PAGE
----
The CMIE now says that in March alone industrial jobs fell by 16.7 million. Agriculture made up for the job losses, adding another 15.3 million to the already existing workforce. But still I find that the dominant economic thinking relies on the revival of non-farm activities, and not agriculture, to create ample employment opportunities. This is what Economic 101 had programmed us to believe – to achieve higher economic growth; the number of people dependent on agriculture has to be brought down. This outdated economic thinking continues to dominate our public policy. Even now when the world is witnessing a job-loss growth, with automation and artificial intelligence taking over industrial production, our economic thinking – howsoever irrelevant it may be in the times we are living in – hasn't changed. While a big drop in employment opportunities by the big industry is being pointed to, some media publications even prefer to quote a 2020 study by McKinsey Global Institute, which says India needs to create another 90 million jobs by 2030. In my opinion, this is an outdated economic thought, a narrative built during the era neoliberal economics began to dominate. It still continues to prevail. I find even some of the best brains, and that includes economists, academicians and writers, are unable to look beyond what they had studied in their graduation courses. Times have changed, and so have the employment dynamics but our economic thought process hasn't.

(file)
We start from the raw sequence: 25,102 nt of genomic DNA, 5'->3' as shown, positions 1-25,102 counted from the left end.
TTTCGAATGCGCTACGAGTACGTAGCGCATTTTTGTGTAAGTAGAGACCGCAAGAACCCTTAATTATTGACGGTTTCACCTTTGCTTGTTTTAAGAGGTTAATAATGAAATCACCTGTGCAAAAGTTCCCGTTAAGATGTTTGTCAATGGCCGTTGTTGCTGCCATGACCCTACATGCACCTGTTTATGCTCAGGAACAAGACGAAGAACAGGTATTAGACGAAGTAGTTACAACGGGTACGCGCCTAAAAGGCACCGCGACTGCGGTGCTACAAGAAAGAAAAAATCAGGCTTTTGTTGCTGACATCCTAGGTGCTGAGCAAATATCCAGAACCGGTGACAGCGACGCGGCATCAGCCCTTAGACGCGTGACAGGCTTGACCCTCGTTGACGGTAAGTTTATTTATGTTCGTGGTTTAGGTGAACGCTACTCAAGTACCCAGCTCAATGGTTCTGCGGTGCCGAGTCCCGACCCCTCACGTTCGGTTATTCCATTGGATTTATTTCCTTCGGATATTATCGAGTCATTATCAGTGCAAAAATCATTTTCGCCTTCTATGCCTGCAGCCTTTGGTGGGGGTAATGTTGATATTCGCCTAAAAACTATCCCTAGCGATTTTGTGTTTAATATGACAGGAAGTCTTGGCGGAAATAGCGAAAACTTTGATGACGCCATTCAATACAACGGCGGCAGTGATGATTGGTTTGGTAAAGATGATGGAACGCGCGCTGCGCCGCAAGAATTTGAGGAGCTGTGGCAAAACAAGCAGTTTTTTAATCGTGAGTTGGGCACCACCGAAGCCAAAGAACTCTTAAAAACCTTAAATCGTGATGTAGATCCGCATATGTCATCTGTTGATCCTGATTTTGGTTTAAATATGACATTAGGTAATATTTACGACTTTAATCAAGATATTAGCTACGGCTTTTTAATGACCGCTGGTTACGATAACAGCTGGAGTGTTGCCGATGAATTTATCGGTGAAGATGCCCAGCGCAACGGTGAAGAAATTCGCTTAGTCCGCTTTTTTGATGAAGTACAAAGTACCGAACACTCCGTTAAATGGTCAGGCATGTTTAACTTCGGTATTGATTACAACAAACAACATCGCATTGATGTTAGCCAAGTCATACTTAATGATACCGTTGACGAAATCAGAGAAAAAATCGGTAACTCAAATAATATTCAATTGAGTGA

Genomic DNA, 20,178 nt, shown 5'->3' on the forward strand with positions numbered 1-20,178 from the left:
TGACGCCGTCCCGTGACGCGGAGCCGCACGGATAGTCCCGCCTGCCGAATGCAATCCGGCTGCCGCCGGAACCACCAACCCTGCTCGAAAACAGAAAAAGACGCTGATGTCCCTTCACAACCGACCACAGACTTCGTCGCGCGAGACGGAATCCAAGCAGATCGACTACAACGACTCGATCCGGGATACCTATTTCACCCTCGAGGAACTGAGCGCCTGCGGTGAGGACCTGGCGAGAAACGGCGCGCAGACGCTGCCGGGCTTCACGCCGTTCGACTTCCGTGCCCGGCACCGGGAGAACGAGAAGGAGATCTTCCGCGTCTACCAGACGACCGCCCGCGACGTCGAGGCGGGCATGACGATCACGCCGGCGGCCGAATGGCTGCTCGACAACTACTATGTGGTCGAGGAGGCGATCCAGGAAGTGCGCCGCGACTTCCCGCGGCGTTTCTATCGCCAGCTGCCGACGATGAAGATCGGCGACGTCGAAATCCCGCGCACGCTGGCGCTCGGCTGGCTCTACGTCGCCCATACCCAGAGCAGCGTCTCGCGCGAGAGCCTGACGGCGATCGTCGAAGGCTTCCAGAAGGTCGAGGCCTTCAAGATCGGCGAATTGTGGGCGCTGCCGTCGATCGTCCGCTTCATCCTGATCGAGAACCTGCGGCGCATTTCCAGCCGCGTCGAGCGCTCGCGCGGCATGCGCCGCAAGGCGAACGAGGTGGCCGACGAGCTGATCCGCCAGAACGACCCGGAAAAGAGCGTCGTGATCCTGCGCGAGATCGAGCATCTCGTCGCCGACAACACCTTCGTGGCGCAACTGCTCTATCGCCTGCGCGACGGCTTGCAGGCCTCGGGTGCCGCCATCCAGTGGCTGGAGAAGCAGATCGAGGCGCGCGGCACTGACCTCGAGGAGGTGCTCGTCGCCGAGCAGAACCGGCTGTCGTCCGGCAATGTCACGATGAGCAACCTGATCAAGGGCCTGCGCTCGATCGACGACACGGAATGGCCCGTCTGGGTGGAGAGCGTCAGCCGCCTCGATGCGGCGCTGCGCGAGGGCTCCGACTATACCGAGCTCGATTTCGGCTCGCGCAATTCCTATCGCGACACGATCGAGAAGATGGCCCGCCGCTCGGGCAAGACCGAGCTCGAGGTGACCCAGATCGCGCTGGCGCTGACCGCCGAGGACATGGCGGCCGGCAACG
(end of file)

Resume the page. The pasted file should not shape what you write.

Let's first try to see what we are missing out. In both the cases – first the lockdown period and now the slump in labour force participation rate in March 2022 – the underlying message is that agriculture, despite the neglect and apathy over the decades, alone has the potential to absorb large sections of the population. Instead of pushing small farmers to migrate to the cities in search of menial jobs, revitalising agriculture can easily turn the tables, providing for gainful employment. Give farmers a guaranteed price, along with enhanced public sector investments, and agriculture can easily turn into a powerhouse of economic growth. And let me reiterate, agriculture alone has the potential to reboot the economy. After all, the 900 million people who have lost interest in seeking employment are not sitting idle. Whether we like it or not, a majority of them have a foot in farming, and with their household food security taken care of, they may be engaged in other part time activities. Instead of still hoping that someday the manufacturing sector will be back on track, and the higher economic growth projections that we continue to make – 9 per cent and above - will provide for additional non-farm jobs, the right challenge that policy makers need to take up now is to shift the focus to rebuilding agriculture.